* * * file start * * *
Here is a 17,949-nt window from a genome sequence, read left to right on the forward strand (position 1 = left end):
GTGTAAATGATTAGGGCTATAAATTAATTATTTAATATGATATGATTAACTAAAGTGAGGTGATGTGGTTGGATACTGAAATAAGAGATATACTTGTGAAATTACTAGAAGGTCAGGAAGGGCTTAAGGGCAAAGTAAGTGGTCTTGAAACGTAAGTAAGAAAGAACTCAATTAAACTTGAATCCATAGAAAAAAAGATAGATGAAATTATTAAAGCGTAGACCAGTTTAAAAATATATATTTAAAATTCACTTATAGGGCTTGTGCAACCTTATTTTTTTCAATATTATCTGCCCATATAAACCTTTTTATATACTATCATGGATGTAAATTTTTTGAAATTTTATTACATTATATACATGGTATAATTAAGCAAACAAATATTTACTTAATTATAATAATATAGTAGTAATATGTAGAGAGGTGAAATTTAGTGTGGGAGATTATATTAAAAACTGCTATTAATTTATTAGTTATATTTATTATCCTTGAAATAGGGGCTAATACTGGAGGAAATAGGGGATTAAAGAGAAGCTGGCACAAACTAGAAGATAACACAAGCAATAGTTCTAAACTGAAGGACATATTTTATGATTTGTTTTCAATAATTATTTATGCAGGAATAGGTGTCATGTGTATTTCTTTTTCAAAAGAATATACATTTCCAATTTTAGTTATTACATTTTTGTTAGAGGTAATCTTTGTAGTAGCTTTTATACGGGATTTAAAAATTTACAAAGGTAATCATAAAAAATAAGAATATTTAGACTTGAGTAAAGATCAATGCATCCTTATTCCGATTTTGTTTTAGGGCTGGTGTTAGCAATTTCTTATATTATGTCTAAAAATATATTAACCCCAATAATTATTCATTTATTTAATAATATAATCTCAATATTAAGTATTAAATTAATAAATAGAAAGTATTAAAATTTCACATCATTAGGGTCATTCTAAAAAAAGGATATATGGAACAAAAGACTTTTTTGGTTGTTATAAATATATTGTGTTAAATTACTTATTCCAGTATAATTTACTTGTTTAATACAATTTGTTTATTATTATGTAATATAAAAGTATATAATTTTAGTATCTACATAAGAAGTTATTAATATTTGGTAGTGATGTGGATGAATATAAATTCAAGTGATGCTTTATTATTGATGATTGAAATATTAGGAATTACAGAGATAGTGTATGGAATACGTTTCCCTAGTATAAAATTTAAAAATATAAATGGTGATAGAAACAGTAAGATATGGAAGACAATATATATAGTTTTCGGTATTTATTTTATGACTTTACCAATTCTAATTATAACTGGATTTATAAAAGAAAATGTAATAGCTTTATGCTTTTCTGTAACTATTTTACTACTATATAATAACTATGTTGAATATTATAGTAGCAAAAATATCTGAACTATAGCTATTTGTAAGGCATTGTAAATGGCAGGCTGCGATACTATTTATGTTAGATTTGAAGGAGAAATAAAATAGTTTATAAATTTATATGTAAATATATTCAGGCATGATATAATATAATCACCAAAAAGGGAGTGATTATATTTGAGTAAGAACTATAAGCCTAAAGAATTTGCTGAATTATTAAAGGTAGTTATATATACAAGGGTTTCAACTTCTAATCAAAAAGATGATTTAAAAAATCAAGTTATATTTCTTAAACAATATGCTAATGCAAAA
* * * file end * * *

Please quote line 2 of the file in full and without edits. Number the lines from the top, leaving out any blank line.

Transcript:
GTGTAAATGATTAGGGCTATAAATTAATTATTTAATATGATATGATTAACTAAAGTGAGGTGATGTGGTTGGATACTGAAATAAGAGATATACTTGTGAAATTACTAGAAGGTCAGGAAGGGCTTAAGGGCAAAGTAAGTGGTCTTGAAACGTAAGTAAGAAAGAACTCAATTAAACTTGAATCCATAGAAAAAAAGATAGATGAAATTATTAAAGCGTAGACCAGTTTAAAAATATATATTTAAAATTCACTTATAGGGCTTGTGCAACCTTATTTTTTTCAATATTATCTGCCCATATAAACCTTTTTATATACTATCATGGATGTAAATTTTTTGAAATTTTATTACATTATATACATGGTATAATTAAGCAAACAAATATTTACTTAATTATAATAATATAGTAGTAATATGTAGAGAGGTGAAATTTAGTGTGGGAGATTATATTAAAAACTGCTATTAATTTATTAGTTATATTTATTATCCTTGAAATAGGGGCTAATACTGGAGGAAATAGGGGATTAAAGAGAAGCTGGCACAAACTAGAAGATAACACAAGCAATAGTTCTAAACTGAAGGACATATTTTATGATTTGTTTTCAATAATTATTTATGCAGGAATAGGTGTCATGTGTATTTCTTTTTCAAAAGAATATACATTTCCAATTTTAGTTATTACATTTTTGTTAGAGGTAATCTTTGTAGTAGCTTTTATACGGGATTTAAAAATTTACAAAGGTAATCATAAAAAATAAGAATATTTAGACTTGAGTAAAGATCAATGCATCCTTATTCCGATTTTGTTTTAGGGCTGGTGTTAGCAATTTCTTATATTATGTCTAAAAATATATTAACCCCAATAATTATTCATTTATTTAATAATATAATCTCAATATTAAGTATTAAATTAATAAATAGAAAGTATTAAAATTTCACATCATTAGGGTCATTCTAAAAAAAGGATATATGGAACAAAAGACTTTTTTGGTTGTTATAAATATATTGTGTTAAATTACTTATTCCAGTATAATTTACTTGTTTAATACAATTTGTTTATTATTATGTAATATAAAAGTATATAATTTTAGTATCTACATAAGAAGTTATTAATATTTGGTAGTGATGTGGATGAATATAAATTCAAGTGATGCTTTATTATTGATGATTGAAATATTAGGAATTACAGAGATAGTGTATGGAATACGTTTCCCTAGTATAAAATTTAAAAATATAAATGGTGATAGAAACAGTAAGATATGGAAGACAATATATATAGTTTTCGGTATTTATTTTATGACTTTACCAATTCTAATTATAACTGGATTTATAAAAGAAAATGTAATAGCTTTATGCTTTTCTGTAACTATTTTACTACTATATAATAACTATGTTGAATATTATAGTAGCAAAAATATCTGAACTATAGCTATTTGTAAGGCATTGTAAATGGCAGGCTGCGATACTATTTATGTTAGATTTGAAGGAGAAATAAAATAGTTTATAAATTTATATGTAAATATATTCAGGCATGATATAATATAATCACCAAAAAGGGAGTGATTATATTTGAGTAAGAACTATAAGCCTAAAGAATTTGCTGAATTATTAAAGGTAGTTATATATACAAGGGTTTCAACTTCTAATCAAAAAGATGATTTAAAAAATCAAGTTATATTTCTTAAACAATATGCTAATGCAAAA